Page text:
• Nine British seaside hotspots and how they're changed – for better or for worse

    We love our seaside towns. We must do; there are loads of them. An official government source lists 108 seaside towns in England and Wales. Wikipedia, which includes villages and suburbs with beaches, pushes the number up to 213 for the whole of the UK.

  • The rail journeys that Telegraph readers will never forget

    Our story on iconic rail journeys last week focused on price, but it is the scenery the trains pass through that makes them special. We asked readers to send us their most scenic train rides. Here are the most inspiring entries.

  • Flight cancelled or delayed? Here's how to claim compensation

    Flight cancellations and delays continue to affect British holidaymakers, making it more important than ever to know your rights when it comes to compensation, refunds and rebooking options.

  • I had to visit this corner of Britain after finding my grandmother's wartime diary

    My grandmother Virginia came of age during the Second World War. In her later years, she would reminisce about an era in which a humble girl from Penzance could make friends with people from places as far-flung as Winnipeg and Reykjavik; find independence through war work and throw herself into dances with a joie de vivre borne of a knowledge that bombers could raze the white cliffs on any given morrow.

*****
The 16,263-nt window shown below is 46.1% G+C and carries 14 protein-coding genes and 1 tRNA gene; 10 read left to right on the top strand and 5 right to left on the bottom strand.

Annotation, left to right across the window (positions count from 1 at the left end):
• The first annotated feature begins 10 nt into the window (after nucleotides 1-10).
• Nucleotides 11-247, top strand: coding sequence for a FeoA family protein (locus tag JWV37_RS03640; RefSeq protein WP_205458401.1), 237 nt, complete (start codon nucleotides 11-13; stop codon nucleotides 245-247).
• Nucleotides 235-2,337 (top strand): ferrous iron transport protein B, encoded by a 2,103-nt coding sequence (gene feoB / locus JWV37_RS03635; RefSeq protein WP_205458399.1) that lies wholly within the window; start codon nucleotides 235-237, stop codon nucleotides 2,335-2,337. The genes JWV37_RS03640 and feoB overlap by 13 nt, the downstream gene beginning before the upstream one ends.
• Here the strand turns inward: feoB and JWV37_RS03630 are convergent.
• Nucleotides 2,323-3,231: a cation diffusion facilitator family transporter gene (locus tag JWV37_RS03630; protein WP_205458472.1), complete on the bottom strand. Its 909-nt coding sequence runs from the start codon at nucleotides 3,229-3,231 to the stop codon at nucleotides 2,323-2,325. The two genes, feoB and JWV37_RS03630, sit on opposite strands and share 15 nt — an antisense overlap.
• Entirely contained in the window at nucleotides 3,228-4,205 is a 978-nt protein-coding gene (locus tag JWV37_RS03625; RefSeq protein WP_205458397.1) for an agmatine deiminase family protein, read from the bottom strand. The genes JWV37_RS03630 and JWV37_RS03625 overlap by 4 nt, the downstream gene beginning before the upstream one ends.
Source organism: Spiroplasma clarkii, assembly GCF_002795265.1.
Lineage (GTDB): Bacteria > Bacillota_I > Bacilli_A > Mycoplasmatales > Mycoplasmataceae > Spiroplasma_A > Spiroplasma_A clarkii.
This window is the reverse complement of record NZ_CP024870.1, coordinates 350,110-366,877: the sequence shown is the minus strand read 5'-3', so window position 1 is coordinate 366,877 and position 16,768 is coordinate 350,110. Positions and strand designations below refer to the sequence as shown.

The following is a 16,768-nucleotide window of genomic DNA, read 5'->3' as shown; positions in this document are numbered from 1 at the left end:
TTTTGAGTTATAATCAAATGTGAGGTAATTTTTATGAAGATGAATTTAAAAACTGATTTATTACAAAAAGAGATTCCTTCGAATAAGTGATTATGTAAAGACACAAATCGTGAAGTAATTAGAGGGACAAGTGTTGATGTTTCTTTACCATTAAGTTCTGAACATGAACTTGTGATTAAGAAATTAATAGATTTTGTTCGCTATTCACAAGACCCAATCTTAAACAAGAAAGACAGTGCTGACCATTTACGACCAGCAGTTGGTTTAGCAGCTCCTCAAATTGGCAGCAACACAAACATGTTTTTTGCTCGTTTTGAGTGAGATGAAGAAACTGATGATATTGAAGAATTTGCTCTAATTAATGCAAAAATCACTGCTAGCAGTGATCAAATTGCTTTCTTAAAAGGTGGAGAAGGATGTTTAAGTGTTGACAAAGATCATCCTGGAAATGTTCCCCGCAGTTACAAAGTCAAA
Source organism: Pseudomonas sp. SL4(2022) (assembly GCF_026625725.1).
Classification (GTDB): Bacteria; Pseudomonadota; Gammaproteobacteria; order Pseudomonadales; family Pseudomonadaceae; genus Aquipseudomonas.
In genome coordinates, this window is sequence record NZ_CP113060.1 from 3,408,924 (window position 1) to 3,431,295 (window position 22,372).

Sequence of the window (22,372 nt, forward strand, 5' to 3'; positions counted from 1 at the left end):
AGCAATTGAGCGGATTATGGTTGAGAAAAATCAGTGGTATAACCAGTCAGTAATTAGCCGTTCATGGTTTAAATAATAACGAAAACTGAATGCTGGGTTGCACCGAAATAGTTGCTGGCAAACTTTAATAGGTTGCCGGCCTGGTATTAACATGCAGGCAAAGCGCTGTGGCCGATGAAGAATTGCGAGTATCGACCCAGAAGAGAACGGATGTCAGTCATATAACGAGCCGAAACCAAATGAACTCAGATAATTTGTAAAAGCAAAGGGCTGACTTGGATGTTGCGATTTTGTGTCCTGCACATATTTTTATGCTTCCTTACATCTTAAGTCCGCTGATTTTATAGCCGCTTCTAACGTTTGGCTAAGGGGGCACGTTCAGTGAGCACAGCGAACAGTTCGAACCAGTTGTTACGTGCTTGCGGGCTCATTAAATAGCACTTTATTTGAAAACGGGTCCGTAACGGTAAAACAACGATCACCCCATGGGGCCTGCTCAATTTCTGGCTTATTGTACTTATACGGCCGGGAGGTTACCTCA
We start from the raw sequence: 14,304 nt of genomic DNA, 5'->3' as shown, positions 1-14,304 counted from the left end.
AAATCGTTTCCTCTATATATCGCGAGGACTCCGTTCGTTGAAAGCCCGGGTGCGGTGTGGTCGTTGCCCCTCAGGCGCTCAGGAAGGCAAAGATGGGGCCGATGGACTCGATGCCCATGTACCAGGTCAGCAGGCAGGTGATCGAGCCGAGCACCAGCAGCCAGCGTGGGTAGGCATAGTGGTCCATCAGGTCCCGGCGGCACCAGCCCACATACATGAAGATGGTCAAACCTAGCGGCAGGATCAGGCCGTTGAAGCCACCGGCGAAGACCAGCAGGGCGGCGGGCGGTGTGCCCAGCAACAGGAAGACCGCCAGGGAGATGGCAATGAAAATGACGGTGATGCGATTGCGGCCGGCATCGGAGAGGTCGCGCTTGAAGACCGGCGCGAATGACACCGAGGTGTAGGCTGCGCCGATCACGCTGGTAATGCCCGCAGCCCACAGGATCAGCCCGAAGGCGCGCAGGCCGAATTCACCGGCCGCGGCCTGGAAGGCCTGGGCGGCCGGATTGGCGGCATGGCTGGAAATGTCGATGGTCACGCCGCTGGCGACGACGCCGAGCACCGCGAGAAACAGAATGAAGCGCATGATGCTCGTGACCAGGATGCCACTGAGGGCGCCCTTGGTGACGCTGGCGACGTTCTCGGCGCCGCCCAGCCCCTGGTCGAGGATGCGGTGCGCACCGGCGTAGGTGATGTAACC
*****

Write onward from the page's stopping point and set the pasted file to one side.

• 10 beautiful British hotels that show true style is ageless

    When is a traditional hotel timeless – and therefore endlessly appealing and touched by magic; and when is it merely timeworn – and therefore seedy, drab and no fun at all? The answer is not entirely straightforward, for timeless hotels can be as much a state of mind as a set of rules, and they vary in style and type, from classic to cosy. You are either an aficionado of such hotels or you aren’t; if you are, this is for you.

  • The beautiful corners of France that the French don't want you to know about

    France attracts more international tourists than any other country: nearly 90 million visitors a year, putting Spain in second place and the US in third. Less well-known is that it also attracts more domestic tourism than any other place in Europe; of those French people who take holidays, some 80 per cent do so in their own country. This shouldn’t be a surprise – if the whole world reckons your home is attractive, why go elsewhere?

  • Why spending winter abroad could be the answer to your soaring utility bills

    It’s hard to keep up with the bad tidings about the rising cost of living. But latest figures suggest that utility bills could head north of £4,200 a year for the average British household come January, while energy giants rake in bumper profits.